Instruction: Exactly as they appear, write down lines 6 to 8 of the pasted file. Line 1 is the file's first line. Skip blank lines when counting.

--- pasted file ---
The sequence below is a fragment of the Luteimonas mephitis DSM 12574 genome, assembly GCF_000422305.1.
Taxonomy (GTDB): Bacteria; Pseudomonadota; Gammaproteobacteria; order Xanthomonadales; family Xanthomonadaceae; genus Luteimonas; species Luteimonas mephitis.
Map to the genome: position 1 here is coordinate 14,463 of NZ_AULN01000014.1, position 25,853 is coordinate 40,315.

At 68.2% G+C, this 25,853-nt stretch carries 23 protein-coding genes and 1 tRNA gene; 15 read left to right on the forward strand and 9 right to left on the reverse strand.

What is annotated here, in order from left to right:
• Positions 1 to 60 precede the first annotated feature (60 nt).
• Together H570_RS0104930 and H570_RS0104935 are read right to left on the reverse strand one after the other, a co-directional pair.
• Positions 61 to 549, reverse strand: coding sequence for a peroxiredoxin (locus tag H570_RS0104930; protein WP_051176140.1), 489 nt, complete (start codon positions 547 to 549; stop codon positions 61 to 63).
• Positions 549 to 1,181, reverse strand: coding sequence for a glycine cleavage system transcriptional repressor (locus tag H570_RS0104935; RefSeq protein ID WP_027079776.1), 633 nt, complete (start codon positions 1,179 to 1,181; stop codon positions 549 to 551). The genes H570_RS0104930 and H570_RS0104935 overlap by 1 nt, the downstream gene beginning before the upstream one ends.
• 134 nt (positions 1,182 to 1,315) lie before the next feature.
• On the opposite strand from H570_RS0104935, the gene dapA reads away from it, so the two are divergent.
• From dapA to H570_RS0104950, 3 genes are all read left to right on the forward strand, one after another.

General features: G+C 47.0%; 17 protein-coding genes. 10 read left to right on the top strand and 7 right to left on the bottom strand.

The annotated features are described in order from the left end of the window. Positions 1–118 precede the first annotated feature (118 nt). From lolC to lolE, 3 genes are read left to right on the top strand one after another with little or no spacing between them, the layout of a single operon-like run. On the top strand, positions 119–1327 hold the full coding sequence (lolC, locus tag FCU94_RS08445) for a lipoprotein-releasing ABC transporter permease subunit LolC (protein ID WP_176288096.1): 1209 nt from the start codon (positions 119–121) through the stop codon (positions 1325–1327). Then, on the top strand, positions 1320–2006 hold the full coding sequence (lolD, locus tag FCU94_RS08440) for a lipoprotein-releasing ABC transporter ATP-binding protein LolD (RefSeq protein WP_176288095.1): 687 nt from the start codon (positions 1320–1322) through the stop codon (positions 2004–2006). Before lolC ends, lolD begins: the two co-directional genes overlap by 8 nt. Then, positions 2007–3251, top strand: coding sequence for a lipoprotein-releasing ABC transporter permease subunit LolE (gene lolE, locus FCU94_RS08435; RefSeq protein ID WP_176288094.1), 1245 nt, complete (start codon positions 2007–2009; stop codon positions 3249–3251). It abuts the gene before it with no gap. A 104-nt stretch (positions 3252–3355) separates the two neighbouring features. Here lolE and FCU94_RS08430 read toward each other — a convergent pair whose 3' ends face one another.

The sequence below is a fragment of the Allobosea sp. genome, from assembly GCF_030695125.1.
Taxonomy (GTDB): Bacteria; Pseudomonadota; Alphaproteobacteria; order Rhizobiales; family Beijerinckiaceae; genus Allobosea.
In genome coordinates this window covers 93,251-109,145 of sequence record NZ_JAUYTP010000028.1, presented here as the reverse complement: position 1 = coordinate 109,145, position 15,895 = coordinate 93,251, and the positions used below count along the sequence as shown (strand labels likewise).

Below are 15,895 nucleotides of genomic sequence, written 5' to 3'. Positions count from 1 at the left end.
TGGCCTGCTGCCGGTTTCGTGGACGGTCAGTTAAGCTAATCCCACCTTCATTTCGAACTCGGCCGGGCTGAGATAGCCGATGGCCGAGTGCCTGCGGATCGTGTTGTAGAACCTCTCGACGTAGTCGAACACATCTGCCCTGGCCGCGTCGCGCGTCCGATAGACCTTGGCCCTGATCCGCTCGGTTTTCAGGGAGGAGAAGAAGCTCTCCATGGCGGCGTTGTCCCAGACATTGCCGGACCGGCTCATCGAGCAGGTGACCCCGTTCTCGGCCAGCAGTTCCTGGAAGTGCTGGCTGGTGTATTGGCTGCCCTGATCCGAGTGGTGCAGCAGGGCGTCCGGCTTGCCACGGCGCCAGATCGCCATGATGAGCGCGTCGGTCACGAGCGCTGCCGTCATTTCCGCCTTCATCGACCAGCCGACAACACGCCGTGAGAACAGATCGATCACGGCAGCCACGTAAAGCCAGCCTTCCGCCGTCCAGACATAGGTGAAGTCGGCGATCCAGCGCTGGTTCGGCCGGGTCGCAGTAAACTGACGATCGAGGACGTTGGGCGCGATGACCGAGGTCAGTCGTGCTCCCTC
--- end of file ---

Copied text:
• Positions 1 to 60 precede the first annotated feature (60 nt).
• Together H570_RS0104930 and H570_RS0104935 are read right to left on the reverse strand one after the other, a co-directional pair.
• Positions 61 to 549, reverse strand: coding sequence for a peroxiredoxin (locus tag H570_RS0104930; protein WP_051176140.1), 489 nt, complete (start codon positions 547 to 549; stop codon positions 61 to 63).